If you wish to hold an ad-hoc event in England or Wales, which either includes regulated entertainment or the sale of alcohol, you must give a temporary event notice (TEN) to the licensing authority. If the premises where the event is to be held is in areas governed by two or more local authorities applications must be made to each.
There are two types of TEN. A standard TEN can be given at least ten working days before the event. A late TEN can be given between 9 and 5 working days before the event. These days do not include the day of the event or the day the authority receives the application.
You must also give copies of the notice to the police and environmental health no later than ten working days before the event (or between 9 and 5 days for a late TEN), unless you are applying electronically.
You must be 18 years or older to give a TEN and can give a maximum of five TENs per year (2 of which can be "late"). If you are a personal licence holder, you can give a maximum of 50 TENs per year (10 of which can be "late").
Your event must involve no more than 499 people at any one time and last no more than 168 hours (7 days) with a minimum of 24 hours between events. A premises can only have no more than 12 events per calendar year with an aggregate of 21 days in total.
The notice must be in a specific format and must be made by someone over 18 years of age. The notice should contain:
- details of the licensable activities
- the event period
- the times when during that period the activities will take place
- the maximum number of people proposed to be allowed on the premises
- any other required matters
Temporary Event Notices regulations
Application Evaluation Process
The TEN must be given in writing to the local authority within the specified time periods. More guidance on working out the last day to give notice can be found in the documents available on this page. Alternatively please contact us if you have any concerns about your notice being late.
A fee of £21 is payable with the notice.
The local authority will acknowledge receipt of the notice before the end of the first working day it was received or before the end of the second working day if the day the notice was received is not a working day.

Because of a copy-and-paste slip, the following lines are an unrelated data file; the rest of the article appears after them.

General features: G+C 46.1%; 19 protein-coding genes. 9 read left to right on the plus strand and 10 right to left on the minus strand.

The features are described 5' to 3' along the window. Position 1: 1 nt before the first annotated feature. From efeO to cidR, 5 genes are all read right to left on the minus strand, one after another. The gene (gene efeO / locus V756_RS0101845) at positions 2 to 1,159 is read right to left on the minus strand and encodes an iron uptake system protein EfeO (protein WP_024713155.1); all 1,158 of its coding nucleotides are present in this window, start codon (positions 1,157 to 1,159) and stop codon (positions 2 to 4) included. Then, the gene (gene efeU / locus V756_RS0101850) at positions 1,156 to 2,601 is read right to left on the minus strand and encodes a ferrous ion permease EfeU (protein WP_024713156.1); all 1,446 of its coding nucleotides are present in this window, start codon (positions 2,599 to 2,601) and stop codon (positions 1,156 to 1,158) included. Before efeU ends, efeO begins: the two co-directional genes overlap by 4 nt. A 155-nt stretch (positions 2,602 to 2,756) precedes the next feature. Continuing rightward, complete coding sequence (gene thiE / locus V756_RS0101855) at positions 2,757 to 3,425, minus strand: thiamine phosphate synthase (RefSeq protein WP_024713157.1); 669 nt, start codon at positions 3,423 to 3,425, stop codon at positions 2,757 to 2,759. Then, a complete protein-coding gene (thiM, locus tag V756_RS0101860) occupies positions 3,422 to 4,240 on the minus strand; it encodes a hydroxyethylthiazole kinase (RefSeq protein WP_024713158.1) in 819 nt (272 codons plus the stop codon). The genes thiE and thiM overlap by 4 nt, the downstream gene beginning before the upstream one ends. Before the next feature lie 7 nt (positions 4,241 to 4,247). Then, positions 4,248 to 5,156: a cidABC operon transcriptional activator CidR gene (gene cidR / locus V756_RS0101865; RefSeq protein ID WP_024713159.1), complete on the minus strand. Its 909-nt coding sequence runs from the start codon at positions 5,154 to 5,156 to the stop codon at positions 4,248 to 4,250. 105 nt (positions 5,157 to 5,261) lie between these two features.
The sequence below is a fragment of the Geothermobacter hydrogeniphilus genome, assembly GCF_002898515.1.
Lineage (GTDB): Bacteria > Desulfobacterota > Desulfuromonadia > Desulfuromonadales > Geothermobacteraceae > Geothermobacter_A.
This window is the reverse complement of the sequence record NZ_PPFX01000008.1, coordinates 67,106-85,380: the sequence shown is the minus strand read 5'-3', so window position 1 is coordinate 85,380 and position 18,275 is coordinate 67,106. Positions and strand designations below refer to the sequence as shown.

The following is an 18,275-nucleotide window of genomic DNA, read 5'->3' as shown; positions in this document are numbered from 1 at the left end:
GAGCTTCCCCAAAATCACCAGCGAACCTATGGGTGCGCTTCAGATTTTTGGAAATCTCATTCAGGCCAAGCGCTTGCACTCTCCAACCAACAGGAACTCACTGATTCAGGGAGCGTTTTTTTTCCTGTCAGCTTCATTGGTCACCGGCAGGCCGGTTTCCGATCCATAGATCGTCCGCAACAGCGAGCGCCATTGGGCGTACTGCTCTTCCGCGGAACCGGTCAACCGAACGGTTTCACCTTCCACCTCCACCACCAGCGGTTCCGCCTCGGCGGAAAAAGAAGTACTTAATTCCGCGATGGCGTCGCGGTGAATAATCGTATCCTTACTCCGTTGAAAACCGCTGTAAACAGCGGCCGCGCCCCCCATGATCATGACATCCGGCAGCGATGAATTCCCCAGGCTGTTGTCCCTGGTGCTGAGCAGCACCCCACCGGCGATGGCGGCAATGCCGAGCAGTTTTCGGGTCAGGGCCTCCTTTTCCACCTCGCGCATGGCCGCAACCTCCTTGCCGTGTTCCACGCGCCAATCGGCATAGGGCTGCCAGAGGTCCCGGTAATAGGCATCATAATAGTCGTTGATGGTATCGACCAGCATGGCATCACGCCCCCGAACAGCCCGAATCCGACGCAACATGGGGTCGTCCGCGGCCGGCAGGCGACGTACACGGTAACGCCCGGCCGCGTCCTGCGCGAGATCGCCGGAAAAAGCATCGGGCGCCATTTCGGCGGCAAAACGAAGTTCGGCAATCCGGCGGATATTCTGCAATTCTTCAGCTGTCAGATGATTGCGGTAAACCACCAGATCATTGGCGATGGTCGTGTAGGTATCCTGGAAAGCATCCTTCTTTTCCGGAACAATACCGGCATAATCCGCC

The premises user must also give notice to the chief officer of the local police department and environmental health no later than ten working days before the event period (or between 9 and 5 working days in the case of a late TEN), unless applying online, where this notification is undertaken by the council on the premises users behalf.
The chief police officer, or environmental health, if they believe that the event would undermine any of the licensing objectives can serve an objection notice on the licensing authority and the premises user. This notice must be served within 3 working days of receipt of the temporary event notice.
The local licensing authority must hold a hearing if an objection notice is served on a standard TEN. They may issue a counter notice if it considers it necessary for the promotion of crime prevention objective. A decision must be made at least 24 hours before the beginning of the event. If the TEN relates to a premises that has a premises licence or club premises certificate, the licensing sub-committee, that makes the decision at the hearing, can apply any of those conditions to the TEN. A police chief may modify the TEN with the consent of the premises user. In such a case an objection notice will be deemed to have been withdrawn.